In the past twelve months, we have seen directors and officers liability rates increase, capacities drop, and appetites change. Underwriters are being very conservative in their approach to quote even renewal business, and are simultaneously increasing premiums and narrowing coverage.

As the financial impact of the pandemic continues, here is what you can expect in respect to directors and officers (D&O) insurance at both private and public companies.

Private Company D&O

Private company D&O is, by nature, broader in coverage than public company D&O. Unlike public company coverage, private D&O generally includes entity coverage and can be bundled with employment practices liability insurance (EPLI).

As COVID-19 spread in 2020, many markets stopped writing new business altogether, afraid of the impact that furloughs and layoffs would have under the EPLI coverage. In respect to renewals, if they did not non-renew, underwriters increased retentions (oftentimes by more than double), increased premiums, and quoted more restrictive coverage.

As the pandemic continued, underwriters once again started reconsidering new accounts, but with newer, more stringent requirements. For example, they require a full financial picture, wanting information on everything, from an organizations’ relationships with debt holders, to how COVID-19 is affecting their businesses.

The primary concern for underwriters is a company’s financial health and its ability to navigate the pandemic. The want some security that these organizations will remain financially viable for the next 12 to 18 months. If underwriters do not get answers to all their questions or if answers do not meet their standards, they will likely reject the application. As renewals come up, you should prepare yourself for a few realities:

  • Rate increase – expect increase of 10-25%.
  • Higher retentions – expect retentions to potentially double.
  • Restrictive coverage – expect changes in terms and conditions, typically not in a favorable way.

The following D&O exclusions are also becoming more common:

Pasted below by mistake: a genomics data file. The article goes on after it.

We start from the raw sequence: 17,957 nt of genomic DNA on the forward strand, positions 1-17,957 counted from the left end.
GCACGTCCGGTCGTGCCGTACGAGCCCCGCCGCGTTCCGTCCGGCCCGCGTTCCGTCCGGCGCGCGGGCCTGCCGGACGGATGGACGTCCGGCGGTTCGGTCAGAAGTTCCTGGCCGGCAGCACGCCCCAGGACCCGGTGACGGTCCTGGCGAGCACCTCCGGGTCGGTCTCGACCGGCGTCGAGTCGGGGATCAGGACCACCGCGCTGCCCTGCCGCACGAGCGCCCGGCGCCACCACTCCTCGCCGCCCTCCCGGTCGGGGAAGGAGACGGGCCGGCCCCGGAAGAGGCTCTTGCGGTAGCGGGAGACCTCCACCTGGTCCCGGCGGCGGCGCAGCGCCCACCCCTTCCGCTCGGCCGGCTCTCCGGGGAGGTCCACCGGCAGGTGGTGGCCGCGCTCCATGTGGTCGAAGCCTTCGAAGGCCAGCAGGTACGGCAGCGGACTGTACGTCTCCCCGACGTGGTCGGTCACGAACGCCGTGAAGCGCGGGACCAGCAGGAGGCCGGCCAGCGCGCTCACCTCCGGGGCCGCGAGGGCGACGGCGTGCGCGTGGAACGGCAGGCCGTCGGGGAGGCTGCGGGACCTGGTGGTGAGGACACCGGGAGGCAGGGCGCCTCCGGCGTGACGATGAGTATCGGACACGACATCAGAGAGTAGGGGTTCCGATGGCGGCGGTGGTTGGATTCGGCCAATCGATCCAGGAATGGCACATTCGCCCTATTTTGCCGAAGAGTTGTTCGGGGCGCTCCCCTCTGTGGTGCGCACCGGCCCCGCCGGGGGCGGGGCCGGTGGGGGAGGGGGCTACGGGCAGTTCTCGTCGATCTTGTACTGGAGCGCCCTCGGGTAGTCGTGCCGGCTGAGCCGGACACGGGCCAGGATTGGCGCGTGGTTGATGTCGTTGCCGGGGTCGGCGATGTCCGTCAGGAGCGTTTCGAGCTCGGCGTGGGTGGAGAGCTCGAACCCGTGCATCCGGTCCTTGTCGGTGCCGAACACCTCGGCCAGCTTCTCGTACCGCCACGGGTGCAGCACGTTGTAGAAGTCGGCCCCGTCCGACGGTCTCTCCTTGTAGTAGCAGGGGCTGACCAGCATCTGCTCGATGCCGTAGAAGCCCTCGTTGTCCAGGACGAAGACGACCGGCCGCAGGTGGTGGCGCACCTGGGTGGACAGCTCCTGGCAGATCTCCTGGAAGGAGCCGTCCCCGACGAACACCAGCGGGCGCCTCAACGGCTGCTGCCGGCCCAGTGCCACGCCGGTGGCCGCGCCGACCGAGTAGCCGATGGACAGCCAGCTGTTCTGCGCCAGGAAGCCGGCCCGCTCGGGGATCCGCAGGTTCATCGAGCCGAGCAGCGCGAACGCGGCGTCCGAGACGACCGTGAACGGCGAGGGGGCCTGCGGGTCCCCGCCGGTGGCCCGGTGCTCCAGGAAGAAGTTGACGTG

• Bankruptcy – in today’s unstable economy, underwriters are not taking any chances on potential litigation because of bankruptcy.
  • Creditors – like bankruptcy, litigation from creditors are another concern for underwriters.
  • Infectious diseases – COVID-19 may be at the root of their worries, but underwriters are trying to encompass any other sort of infections that may trigger litigation under this exclusion.

Going forward, we need a proactive approach:

  • Partner with your broker as early as possible. With the current state of the marketplace, you do not want to rush. Underwriters are receiving a high volume of submissions and there is a significant delay in getting quotes.
  • Prioritize coverage. The value of a D&O policy lies in its terms and conditions. Yes, cash may be king, but in these unprecedented times you want to be sure that the coverage is there should litigation occur. Therefore, if you have options, prioritize coverage over premium.
  • Communicate. Submit complete applications with full details. This will not only give underwriters a deeper understanding of your business, but potentially avoid further delays due to an incomplete submission.
  • Be flexible. You may achieve better results with flexibility and creativity. Talk to your broker about your expectations. If saving premium dollars is a priority, your broker may be able to find creative alternatives to help achieve it via a higher retention or a specific exclusion.